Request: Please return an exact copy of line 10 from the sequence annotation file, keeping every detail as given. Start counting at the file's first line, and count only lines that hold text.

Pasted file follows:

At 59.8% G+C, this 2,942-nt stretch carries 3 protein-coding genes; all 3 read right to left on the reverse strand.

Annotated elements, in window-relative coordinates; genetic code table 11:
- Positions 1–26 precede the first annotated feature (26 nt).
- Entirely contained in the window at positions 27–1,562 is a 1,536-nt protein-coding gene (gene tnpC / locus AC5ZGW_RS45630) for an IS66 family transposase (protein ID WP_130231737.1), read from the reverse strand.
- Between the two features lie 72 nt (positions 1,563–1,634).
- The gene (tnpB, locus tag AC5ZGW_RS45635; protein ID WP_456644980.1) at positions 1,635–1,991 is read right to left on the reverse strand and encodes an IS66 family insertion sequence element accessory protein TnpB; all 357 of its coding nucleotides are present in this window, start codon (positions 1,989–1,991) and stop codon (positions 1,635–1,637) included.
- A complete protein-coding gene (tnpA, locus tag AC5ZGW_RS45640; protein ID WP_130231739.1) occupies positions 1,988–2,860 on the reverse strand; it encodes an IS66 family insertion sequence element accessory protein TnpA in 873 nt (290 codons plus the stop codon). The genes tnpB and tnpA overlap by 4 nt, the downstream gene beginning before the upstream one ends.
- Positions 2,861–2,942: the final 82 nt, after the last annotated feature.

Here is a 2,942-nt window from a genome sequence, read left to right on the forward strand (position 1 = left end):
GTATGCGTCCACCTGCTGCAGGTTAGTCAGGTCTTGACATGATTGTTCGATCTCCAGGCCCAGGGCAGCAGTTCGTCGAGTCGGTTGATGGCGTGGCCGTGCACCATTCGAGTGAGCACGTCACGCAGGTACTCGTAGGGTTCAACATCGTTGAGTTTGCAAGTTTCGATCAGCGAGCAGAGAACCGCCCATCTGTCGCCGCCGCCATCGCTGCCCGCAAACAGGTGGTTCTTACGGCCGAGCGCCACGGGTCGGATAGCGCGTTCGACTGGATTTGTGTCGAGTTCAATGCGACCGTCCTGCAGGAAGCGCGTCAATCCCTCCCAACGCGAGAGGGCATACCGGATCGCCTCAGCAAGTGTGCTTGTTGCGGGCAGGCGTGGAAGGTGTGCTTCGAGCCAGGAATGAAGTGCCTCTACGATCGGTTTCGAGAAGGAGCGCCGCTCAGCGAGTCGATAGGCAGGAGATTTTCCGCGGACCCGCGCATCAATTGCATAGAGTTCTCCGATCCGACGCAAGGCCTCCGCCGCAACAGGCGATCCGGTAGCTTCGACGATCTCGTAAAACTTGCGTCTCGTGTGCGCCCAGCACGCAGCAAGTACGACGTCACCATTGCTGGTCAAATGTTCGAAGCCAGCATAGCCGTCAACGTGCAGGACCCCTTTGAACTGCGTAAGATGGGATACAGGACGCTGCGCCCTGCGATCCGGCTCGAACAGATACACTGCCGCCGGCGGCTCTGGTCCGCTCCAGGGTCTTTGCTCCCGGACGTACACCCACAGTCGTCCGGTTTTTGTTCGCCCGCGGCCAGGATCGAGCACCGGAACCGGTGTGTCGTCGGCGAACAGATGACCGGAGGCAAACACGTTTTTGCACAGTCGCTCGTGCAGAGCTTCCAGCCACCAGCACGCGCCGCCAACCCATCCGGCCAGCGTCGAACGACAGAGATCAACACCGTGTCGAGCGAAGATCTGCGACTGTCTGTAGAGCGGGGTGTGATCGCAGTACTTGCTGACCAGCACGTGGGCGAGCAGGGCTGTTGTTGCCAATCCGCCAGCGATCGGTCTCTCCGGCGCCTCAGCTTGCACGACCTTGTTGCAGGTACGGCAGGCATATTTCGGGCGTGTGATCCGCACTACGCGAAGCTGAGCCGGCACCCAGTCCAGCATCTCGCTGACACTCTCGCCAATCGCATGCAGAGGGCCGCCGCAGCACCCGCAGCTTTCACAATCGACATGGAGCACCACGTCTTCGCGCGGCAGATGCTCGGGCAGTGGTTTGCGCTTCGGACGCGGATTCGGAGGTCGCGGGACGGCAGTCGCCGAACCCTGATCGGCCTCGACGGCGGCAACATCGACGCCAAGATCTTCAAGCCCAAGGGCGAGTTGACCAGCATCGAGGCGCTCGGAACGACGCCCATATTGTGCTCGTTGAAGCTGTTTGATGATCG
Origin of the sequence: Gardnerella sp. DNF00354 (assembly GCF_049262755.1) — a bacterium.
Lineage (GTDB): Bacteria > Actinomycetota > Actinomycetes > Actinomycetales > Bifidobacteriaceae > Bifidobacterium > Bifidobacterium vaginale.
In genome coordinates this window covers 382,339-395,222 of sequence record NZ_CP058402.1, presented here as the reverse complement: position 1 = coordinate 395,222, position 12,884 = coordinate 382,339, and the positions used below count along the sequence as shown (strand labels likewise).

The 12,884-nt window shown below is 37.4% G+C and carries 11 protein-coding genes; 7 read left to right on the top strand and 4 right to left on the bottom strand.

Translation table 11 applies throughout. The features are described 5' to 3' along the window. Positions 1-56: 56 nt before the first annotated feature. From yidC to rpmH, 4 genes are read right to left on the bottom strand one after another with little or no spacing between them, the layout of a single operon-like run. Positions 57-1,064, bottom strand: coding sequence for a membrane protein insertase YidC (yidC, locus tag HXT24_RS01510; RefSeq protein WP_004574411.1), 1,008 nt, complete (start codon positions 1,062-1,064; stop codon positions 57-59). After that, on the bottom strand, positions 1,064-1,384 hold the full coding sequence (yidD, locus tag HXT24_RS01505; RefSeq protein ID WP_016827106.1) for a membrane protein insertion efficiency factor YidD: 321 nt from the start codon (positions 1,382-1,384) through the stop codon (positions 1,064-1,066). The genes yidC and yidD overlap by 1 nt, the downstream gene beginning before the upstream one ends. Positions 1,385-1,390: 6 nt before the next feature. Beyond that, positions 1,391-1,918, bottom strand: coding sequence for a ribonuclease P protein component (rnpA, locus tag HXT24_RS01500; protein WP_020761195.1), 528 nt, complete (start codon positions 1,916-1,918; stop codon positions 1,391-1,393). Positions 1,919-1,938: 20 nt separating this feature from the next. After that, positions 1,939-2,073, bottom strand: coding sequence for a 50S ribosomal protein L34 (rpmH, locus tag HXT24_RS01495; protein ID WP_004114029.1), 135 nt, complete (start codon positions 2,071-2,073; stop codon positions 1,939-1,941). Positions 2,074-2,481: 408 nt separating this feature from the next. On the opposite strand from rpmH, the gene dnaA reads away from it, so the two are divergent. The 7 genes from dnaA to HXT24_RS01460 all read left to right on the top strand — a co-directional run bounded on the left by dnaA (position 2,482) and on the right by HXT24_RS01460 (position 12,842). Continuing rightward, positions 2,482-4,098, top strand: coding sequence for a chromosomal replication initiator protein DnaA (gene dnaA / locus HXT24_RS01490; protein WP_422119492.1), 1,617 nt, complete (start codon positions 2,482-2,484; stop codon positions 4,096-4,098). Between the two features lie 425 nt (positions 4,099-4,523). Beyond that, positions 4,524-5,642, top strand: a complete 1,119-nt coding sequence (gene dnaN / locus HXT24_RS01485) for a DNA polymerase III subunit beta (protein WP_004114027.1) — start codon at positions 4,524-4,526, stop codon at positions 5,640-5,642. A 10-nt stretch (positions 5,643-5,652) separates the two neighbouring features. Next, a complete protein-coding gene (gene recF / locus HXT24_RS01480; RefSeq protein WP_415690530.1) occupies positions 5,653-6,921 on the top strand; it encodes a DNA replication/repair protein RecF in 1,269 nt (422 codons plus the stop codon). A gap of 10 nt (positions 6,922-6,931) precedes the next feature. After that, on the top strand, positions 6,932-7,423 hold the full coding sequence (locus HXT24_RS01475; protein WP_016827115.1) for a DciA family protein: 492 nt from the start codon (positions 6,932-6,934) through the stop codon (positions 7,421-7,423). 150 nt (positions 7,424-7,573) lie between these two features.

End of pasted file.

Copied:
GTATGCGTCCACCTGCTGCAGGTTAGTCAGGTCTTGACATGATTGTTCGATCTCCAGGCCCAGGGCAGCAGTTCGTCGAGTCGGTTGATGGCGTGGCCGTGCACCATTCGAGTGAGCACGTCACGCAGGTACTCGTAGGGTTCAACATCGTTGAGTTTGCAAGTTTCGATCAGCGAGCAGAGAACCGCCCATCTGTCGCCGCCGCCATCGCTGCCCGCAAACAGGTGGTTCTTACGGCCGAGCGCCACGGGTCGGATAGCGCGTTCGACTGGATTTGTGTCGAGTTCAATGCGACCGTCCTGCAGGAAGCGCGTCAATCCCTCCCAACGCGAGAGGGCATACCGGATCGCCTCAGCAAGTGTGCTTGTTGCGGGCAGGCGTGGAAGGTGTGCTTCGAGCCAGGAATGAAGTGCCTCTACGATCGGTTTCGAGAAGGAGCGCCGCTCAGCGAGTCGATAGGCAGGAGATTTTCCGCGGACCCGCGCATCAATTGCATAGAGTTCTCCGATCCGACGCAAGGCCTCCGCCGCAACAGGCGATCCGGTAGCTTCGACGATCTCGTAAAACTTGCGTCTCGTGTGCGCCCAGCACGCAGCAAGTACGACGTCACCATTGCTGGTCAAATGTTCGAAGCCAGCATAGCCGTCAACGTGCAGGACCCCTTTGAACTGCGTAAGATGGGATACAGGACGCTGCGCCCTGCGATCCGGCTCGAACAGATACACTGCCGCCGGCGGCTCTGGTCCGCTCCAGGGTCTTTGCTCCCGGACGTACACCCACAGTCGTCCGGTTTTTGTTCGCCCGCGGCCAGGATCGAGCACCGGAACCGGTGTGTCGTCGGCGAACAGATGACCGGAGGCAAACACGTTTTTGCACAGTCGCTCGTGCAGAGCTTCCAGCCACCAGCACGCGCCGCCAACCCATCCGGCCAGCGTCGAACGACAGAGATCAACACCGTGTCGAGCGAAGATCTGCGACTGTCTGTAGAGCGGGGTGTGATCGCAGTACTTGCTGACCAGCACGTGGGCGAGCAGGGCTGTTGTTGCCAATCCGCCAGCGATCGGTCTCTCCGGCGCCTCAGCTTGCACGACCTTGTTGCAGGTACGGCAGGCATATTTCGGGCGTGTGATCCGCACTACGCGAAGCTGAGCCGGCACCCAGTCCAGCATCTCGCTGACACTCTCGCCAATCGCATGCAGAGGGCCGCCGCAGCACCCGCAGCTTTCACAATCGACATGGAGCACCACGTCTTCGCGCGGCAGATGCTCGGGCAGTGGTTTGCGCTTCGGACGCGGATTCGGAGGTCGCGGGACGGCAGTCGCCGAACCCTGATCGGCCTCGACGGCGGCAACATCGACGCCAAGATCTTCAAGCCCAAGGGCGAGTTGACCAGCATCGAGGCGCTCGGAACGACGCCCATATTGTGCTCGTTGAAGCTGTTTGATGATCG